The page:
When I was a teenager, I was addicted to wargaming, particularly the futuristic Warhammer 40,000. After a few yeas and far too much money wasted, I found myself spending more time painting and kitbashing (altering) individual models than I did in actually playing the game. Of course, the great models I remembered from when I started playing the game that I wanted to go back to had suffered price increases of over 400%. I decided not to bother, finished some projects I had on the go, and packed the whole lot away. The thing is, I really rather liked doing it. It was something I could concentrate on without letting the outside world bother me, and it gave me something to do with my hands. Since then, I've done very little more manually complex than typing ludicrously fast and using Emacs.
More recently, I've been getting more and more into Trinity, White Wolf's science fiction game. One of the better features of the game is that it allows for mecha (termed VARG's) without bogging down the game in unnecessary rules. I've been entertaining the idea of creating models of the various VARG's for when I finally run my mecha-based game after the winter break. I'd originally considered going back to customising wargaming miniatures, but the look and feel of the various Gundam models fits the feel of the game so much better. So, I bought one.
Standing atop my monitor, it's not readily obvious that it's a kit. Thanks to stickers and good colour choices for the plastic moulds, the thing is going to require a five-minute paint job at best. The amount of detail is also staggering. We're talking chest-vents, collar-mounted machine guns, shoulder jets, back-mounted jets... and it transforms. That's the other reason I got it. I'm a stone-cold junkie for transforming robots. Bite me.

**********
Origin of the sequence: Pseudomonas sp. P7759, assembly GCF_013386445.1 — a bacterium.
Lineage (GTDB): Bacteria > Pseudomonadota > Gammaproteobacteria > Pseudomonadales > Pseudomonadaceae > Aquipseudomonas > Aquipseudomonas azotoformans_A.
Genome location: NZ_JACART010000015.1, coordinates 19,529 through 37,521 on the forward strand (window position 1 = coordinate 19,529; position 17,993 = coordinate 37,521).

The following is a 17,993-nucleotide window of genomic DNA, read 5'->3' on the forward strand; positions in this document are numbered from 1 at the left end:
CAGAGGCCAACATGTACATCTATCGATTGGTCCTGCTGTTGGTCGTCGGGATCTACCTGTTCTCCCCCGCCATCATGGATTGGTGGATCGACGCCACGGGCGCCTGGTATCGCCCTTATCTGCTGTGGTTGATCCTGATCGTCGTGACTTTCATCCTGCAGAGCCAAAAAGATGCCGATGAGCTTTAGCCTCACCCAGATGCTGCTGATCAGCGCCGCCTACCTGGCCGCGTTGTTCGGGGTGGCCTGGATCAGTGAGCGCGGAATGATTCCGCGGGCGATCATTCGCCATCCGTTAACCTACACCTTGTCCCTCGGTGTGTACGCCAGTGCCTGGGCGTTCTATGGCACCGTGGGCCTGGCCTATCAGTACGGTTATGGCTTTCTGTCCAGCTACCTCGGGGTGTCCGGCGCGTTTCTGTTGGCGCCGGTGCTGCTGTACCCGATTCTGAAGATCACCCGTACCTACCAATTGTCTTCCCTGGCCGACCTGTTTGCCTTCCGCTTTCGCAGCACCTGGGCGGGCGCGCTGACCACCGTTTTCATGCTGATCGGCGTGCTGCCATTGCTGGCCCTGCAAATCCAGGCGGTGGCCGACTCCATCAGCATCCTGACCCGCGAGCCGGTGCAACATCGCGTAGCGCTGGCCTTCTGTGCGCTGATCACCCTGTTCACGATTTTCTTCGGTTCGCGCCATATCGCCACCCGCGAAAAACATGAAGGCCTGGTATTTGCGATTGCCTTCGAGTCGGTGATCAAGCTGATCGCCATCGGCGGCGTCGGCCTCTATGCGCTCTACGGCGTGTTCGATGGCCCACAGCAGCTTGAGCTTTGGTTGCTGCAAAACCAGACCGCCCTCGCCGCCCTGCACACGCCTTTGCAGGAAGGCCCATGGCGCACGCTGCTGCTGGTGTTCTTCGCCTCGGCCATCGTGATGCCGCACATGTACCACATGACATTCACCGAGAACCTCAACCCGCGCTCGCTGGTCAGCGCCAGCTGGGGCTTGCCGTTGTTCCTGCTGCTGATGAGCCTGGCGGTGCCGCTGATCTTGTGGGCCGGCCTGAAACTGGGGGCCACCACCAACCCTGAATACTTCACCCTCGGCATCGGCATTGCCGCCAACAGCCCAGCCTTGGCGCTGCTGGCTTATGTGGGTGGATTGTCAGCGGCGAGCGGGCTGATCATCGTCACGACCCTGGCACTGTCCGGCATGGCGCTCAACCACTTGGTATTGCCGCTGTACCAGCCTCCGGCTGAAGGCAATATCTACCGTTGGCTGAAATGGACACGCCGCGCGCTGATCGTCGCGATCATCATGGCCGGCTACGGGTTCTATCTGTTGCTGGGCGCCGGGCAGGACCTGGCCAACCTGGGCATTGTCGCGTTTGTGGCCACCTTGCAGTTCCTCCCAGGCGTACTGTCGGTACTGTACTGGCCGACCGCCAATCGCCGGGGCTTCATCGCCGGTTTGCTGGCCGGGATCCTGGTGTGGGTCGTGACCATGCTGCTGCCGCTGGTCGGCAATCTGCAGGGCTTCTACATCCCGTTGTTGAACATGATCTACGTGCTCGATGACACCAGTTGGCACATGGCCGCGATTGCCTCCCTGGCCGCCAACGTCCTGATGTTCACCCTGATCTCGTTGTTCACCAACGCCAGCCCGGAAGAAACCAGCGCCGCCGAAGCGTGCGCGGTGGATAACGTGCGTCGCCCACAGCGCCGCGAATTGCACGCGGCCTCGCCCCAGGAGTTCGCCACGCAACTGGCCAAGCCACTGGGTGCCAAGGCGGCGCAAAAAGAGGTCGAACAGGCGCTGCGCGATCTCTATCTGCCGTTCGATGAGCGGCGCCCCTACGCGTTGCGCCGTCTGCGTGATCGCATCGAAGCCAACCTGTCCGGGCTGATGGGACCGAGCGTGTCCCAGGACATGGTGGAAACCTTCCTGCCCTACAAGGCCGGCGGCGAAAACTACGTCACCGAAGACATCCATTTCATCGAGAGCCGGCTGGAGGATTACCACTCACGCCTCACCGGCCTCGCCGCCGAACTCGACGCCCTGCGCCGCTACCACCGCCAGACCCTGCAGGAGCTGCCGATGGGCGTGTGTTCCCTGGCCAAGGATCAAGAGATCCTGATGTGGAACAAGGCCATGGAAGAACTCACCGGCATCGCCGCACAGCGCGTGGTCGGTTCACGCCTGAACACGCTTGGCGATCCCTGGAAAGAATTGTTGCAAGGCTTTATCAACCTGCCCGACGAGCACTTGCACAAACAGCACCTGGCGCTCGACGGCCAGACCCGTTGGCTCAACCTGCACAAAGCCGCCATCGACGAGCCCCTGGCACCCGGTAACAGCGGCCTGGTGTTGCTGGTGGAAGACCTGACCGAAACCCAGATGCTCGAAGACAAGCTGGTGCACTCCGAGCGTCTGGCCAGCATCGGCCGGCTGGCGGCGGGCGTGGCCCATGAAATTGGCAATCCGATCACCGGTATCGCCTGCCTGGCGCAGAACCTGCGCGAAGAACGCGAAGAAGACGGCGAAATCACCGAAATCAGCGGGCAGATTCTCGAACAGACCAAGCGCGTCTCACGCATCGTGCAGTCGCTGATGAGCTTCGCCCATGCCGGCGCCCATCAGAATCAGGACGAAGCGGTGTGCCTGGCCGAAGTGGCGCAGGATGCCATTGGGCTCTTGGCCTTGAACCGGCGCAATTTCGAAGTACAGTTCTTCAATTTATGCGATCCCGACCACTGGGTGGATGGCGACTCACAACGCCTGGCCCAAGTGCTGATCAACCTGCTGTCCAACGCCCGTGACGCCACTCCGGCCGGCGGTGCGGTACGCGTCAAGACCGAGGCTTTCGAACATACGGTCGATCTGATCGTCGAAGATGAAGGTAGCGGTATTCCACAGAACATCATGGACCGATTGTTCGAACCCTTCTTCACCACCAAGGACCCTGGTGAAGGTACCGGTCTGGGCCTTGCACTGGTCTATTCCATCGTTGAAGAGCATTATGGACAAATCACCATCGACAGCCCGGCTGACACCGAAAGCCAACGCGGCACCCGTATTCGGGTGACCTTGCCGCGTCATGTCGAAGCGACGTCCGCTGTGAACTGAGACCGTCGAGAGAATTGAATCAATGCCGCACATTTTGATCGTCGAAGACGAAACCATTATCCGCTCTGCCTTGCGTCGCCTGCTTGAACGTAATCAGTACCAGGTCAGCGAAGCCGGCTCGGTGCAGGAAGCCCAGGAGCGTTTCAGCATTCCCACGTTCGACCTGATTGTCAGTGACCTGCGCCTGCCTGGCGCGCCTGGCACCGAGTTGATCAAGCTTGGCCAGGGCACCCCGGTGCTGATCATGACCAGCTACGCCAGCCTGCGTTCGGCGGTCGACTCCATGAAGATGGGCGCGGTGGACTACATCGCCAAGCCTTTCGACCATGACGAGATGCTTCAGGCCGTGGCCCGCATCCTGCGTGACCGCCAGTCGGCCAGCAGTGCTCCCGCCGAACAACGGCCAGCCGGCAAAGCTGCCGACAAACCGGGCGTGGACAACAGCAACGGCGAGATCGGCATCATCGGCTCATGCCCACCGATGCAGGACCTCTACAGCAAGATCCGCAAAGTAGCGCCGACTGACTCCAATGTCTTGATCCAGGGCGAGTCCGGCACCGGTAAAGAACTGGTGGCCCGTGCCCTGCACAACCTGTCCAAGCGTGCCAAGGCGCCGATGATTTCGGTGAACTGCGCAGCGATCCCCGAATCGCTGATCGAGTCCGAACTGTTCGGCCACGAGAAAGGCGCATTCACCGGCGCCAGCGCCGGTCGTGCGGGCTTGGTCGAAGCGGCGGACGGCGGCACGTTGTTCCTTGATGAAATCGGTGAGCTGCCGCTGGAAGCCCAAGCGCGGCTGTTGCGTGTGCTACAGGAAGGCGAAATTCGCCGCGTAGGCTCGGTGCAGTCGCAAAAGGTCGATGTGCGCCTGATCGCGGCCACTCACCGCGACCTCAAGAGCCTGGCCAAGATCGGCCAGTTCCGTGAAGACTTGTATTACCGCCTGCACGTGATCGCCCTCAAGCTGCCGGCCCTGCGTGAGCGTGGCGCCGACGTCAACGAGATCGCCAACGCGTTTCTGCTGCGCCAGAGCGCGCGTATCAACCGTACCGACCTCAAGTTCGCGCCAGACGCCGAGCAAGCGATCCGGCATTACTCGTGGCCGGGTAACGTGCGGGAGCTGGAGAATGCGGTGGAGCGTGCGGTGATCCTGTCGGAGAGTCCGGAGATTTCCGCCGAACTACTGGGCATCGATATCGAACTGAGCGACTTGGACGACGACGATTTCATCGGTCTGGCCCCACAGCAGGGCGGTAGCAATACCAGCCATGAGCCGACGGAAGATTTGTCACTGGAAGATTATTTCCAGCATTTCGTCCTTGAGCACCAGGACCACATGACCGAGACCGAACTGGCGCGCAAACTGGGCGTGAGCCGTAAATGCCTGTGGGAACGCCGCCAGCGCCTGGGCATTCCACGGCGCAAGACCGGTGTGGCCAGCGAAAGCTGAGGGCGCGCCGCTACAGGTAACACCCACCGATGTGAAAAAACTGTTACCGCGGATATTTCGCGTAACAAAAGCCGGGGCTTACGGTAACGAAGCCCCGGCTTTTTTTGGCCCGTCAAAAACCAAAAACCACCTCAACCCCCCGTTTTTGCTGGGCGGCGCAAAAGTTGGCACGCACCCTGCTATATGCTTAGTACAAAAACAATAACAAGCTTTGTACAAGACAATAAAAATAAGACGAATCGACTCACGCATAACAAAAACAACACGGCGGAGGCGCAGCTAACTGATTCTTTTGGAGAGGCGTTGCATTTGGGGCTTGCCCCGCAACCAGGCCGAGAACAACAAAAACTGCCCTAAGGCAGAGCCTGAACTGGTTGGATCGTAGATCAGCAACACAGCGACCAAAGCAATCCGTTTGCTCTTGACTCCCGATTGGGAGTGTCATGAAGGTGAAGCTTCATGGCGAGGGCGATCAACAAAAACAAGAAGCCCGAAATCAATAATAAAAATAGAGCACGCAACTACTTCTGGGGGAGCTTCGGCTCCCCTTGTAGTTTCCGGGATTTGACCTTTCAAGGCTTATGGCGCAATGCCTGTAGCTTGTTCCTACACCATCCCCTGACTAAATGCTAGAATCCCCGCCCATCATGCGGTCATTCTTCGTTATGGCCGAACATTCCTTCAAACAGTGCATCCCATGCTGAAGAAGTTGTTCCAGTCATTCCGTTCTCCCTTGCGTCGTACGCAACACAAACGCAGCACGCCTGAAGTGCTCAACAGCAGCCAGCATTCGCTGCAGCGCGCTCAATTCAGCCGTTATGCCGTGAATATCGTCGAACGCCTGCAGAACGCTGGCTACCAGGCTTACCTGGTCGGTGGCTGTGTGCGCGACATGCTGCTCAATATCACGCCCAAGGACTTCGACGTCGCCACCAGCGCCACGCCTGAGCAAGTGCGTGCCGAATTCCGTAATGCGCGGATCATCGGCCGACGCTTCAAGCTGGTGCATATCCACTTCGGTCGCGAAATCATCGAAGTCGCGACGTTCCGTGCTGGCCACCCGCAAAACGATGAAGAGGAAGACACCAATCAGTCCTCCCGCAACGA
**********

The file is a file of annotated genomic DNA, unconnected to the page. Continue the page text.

In work-related news, it's official: the University's careers department is a group of monkeys with their heads shoved so far up their own arses they're living in a gastrointestinal universe of their own devising. I honestly think I've been rendered a bit more stupid by my exposure to them. Unfortunately, this means all the work sorting out what I want to do is going to have to start all the sooner, which is a lot of a bugger when I have to do little things like my final year project, and graduating. Just the little things, of course.
My project was finally approved! Only two damn weeks late. I swear I am going to shoot my award leader. Good news is that the plan is all good, as is the ethical statement and a little piece on the difference between symmetric and public key cryptosystems. I'm going to be implementing a mix of both, public key for transmitting the keys for symmetric, which can then be used for all other purposes. I have not the resources to properly implement secure public key full scale, especially for large files. I also have to write a paper for my chaos theory class on the Chaos Game. That should be a breeze. Other than that, work appears clear.
That will give me more time to work on my master plan. All I need is a mini-fusion reactor, and I can build MFP's bunny Lola a nice suit of battle armour from Gundam model kits and spare bits of Transformers glommed of eBay. If I do that for my housemate's rats as well, they should be able to combine into a single, Voltron-like super-armoured ball of furry death. Lola will own you, believe me. Mankind's only chance might be splicing bits of dead cats into ourselves to make us into the perfect master-race, all claws and fur and lightning reflexes. Of course, with my faith in humanity, we'll probably end up getting the bits that don't do what you tell them to, the tendency to sleep at inopportune moments and the need to piss on furniture. I'm willing to live under the rule of Lola-tron, if that's the alternative.